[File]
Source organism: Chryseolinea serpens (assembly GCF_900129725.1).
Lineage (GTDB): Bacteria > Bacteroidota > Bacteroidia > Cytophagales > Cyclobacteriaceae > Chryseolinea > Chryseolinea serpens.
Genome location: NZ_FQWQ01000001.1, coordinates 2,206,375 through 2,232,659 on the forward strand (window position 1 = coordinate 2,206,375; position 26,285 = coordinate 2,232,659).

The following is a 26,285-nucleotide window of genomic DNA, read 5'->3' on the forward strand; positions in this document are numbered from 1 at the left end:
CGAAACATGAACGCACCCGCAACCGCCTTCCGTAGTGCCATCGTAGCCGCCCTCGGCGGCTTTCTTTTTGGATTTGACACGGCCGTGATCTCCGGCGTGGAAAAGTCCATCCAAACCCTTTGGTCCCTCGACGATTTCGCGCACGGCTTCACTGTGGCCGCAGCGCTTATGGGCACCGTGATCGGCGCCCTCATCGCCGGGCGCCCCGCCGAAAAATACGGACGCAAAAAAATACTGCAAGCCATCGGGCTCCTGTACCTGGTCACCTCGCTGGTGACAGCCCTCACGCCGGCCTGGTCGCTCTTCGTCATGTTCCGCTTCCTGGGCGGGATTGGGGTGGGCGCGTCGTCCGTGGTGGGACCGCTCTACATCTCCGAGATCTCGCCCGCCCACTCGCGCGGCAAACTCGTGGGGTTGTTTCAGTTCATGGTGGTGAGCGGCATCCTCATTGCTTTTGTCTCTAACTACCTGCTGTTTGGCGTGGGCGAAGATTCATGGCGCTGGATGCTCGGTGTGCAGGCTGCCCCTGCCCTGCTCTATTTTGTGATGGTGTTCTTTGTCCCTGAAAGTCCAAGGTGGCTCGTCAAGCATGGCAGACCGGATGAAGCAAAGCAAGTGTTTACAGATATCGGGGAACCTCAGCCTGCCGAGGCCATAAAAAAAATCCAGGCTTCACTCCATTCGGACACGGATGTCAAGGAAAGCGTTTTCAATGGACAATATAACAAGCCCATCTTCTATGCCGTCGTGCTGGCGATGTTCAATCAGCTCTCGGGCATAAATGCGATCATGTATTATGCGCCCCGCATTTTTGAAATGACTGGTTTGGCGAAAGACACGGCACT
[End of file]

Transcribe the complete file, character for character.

Source organism: Chryseolinea serpens (assembly GCF_900129725.1).
Lineage (GTDB): Bacteria > Bacteroidota > Bacteroidia > Cytophagales > Cyclobacteriaceae > Chryseolinea > Chryseolinea serpens.
Genome location: NZ_FQWQ01000001.1, coordinates 2,206,375 through 2,232,659 on the forward strand (window position 1 = coordinate 2,206,375; position 26,285 = coordinate 2,232,659).

The following is a 26,285-nucleotide window of genomic DNA, read 5'->3' on the forward strand; positions in this document are numbered from 1 at the left end:
CGAAACATGAACGCACCCGCAACCGCCTTCCGTAGTGCCATCGTAGCCGCCCTCGGCGGCTTTCTTTTTGGATTTGACACGGCCGTGATCTCCGGCGTGGAAAAGTCCATCCAAACCCTTTGGTCCCTCGACGATTTCGCGCACGGCTTCACTGTGGCCGCAGCGCTTATGGGCACCGTGATCGGCGCCCTCATCGCCGGGCGCCCCGCCGAAAAATACGGACGCAAAAAAATACTGCAAGCCATCGGGCTCCTGTACCTGGTCACCTCGCTGGTGACAGCCCTCACGCCGGCCTGGTCGCTCTTCGTCATGTTCCGCTTCCTGGGCGGGATTGGGGTGGGCGCGTCGTCCGTGGTGGGACCGCTCTACATCTCCGAGATCTCGCCCGCCCACTCGCGCGGCAAACTCGTGGGGTTGTTTCAGTTCATGGTGGTGAGCGGCATCCTCATTGCTTTTGTCTCTAACTACCTGCTGTTTGGCGTGGGCGAAGATTCATGGCGCTGGATGCTCGGTGTGCAGGCTGCCCCTGCCCTGCTCTATTTTGTGATGGTGTTCTTTGTCCCTGAAAGTCCAAGGTGGCTCGTCAAGCATGGCAGACCGGATGAAGCAAAGCAAGTGTTTACAGATATCGGGGAACCTCAGCCTGCCGAGGCCATAAAAAAAATCCAGGCTTCACTCCATTCGGACACGGATGTCAAGGAAAGCGTTTTCAATGGACAATATAACAAGCCCATCTTCTATGCCGTCGTGCTGGCGATGTTCAATCAGCTCTCGGGCATAAATGCGATCATGTATTATGCGCCCCGCATTTTTGAAATGACTGGTTTGGCGAAAGACACGGCACT